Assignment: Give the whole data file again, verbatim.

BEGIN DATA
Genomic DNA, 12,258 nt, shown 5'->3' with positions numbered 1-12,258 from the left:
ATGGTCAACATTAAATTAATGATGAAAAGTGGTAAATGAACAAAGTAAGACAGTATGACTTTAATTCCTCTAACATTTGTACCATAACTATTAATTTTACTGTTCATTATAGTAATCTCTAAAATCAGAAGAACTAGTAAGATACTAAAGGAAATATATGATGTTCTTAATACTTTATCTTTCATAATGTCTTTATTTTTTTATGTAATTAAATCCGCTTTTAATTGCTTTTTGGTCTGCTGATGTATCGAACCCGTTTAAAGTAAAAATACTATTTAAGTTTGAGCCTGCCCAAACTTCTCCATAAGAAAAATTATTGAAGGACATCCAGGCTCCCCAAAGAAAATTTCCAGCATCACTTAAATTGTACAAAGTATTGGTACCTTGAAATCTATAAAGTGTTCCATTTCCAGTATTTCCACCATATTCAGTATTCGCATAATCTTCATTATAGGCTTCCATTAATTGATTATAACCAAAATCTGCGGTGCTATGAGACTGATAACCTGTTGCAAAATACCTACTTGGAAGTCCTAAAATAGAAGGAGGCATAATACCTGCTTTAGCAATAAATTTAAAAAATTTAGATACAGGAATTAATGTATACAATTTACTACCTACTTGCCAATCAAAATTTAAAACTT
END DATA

Genomic DNA, 12,258 nt, shown 5'->3' with positions numbered 1-12,258 from the left:
ATGGTCAACATTAAATTAATGATGAAAAGTGGTAAATGAACAAAGTAAGACAGTATGACTTTAATTCCTCTAACATTTGTACCATAACTATTAATTTTACTGTTCATTATAGTAATCTCTAAAATCAGAAGAACTAGTAAGATACTAAAGGAAATATATGATGTTCTTAATACTTTATCTTTCATAATGTCTTTATTTTTTTATGTAATTAAATCCGCTTTTAATTGCTTTTTGGTCTGCTGATGTATCGAACCCGTTTAAAGTAAAAATACTATTTAAGTTTGAGCCTGCCCAAACTTCTCCATAAGAAAAATTATTGAAGGACATCCAGGCTCCCCAAAGAAAATTTCCAGCATCACTTAAATTGTACAAAGTATTGGTACCTTGAAATCTATAAAGTGTTCCATTTCCAGTATTTCCACCATATTCAGTATTCGCATAATCTTCATTATAGGCTTCCATTAATTGATTATAACCAAAATCTGCGGTGCTATGAGACTGATAACCTGTTGCAAAATACCTACTTGGAAGTCCTAAAATAGAAGGAGGCATAATACCTGCTTTAGCAATAAATTTAAAAAATTTAGATACAGGAATTAATGTATACAATTTACTACCTACTTGCCAATCAAAATTTAAAACTT